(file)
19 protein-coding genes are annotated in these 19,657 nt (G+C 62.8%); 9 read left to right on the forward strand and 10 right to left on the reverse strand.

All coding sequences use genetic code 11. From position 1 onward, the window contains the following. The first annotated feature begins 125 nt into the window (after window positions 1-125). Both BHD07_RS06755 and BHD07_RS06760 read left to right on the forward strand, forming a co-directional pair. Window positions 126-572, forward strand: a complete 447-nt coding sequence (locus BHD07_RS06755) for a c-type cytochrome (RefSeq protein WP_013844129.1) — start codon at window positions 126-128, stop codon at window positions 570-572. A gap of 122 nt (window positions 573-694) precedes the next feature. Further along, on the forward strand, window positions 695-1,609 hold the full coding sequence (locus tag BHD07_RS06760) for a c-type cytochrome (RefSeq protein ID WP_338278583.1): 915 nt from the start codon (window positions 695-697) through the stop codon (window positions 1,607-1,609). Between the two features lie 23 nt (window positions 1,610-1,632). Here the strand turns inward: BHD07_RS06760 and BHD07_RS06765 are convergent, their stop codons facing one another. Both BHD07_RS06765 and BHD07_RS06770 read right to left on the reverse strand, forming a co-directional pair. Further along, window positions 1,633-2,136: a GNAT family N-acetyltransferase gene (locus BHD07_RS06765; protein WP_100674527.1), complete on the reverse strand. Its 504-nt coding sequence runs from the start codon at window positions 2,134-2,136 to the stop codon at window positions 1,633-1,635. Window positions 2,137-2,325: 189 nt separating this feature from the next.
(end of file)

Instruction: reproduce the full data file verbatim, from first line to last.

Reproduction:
19 protein-coding genes are annotated in these 19,657 nt (G+C 62.8%); 9 read left to right on the forward strand and 10 right to left on the reverse strand.

All coding sequences use genetic code 11. From position 1 onward, the window contains the following. The first annotated feature begins 125 nt into the window (after window positions 1-125). Both BHD07_RS06755 and BHD07_RS06760 read left to right on the forward strand, forming a co-directional pair. Window positions 126-572, forward strand: a complete 447-nt coding sequence (locus BHD07_RS06755) for a c-type cytochrome (RefSeq protein WP_013844129.1) — start codon at window positions 126-128, stop codon at window positions 570-572. A gap of 122 nt (window positions 573-694) precedes the next feature. Further along, on the forward strand, window positions 695-1,609 hold the full coding sequence (locus tag BHD07_RS06760) for a c-type cytochrome (RefSeq protein ID WP_338278583.1): 915 nt from the start codon (window positions 695-697) through the stop codon (window positions 1,607-1,609). Between the two features lie 23 nt (window positions 1,610-1,632). Here the strand turns inward: BHD07_RS06760 and BHD07_RS06765 are convergent, their stop codons facing one another. Both BHD07_RS06765 and BHD07_RS06770 read right to left on the reverse strand, forming a co-directional pair. Further along, window positions 1,633-2,136: a GNAT family N-acetyltransferase gene (locus BHD07_RS06765; protein WP_100674527.1), complete on the reverse strand. Its 504-nt coding sequence runs from the start codon at window positions 2,134-2,136 to the stop codon at window positions 1,633-1,635. Window positions 2,137-2,325: 189 nt separating this feature from the next.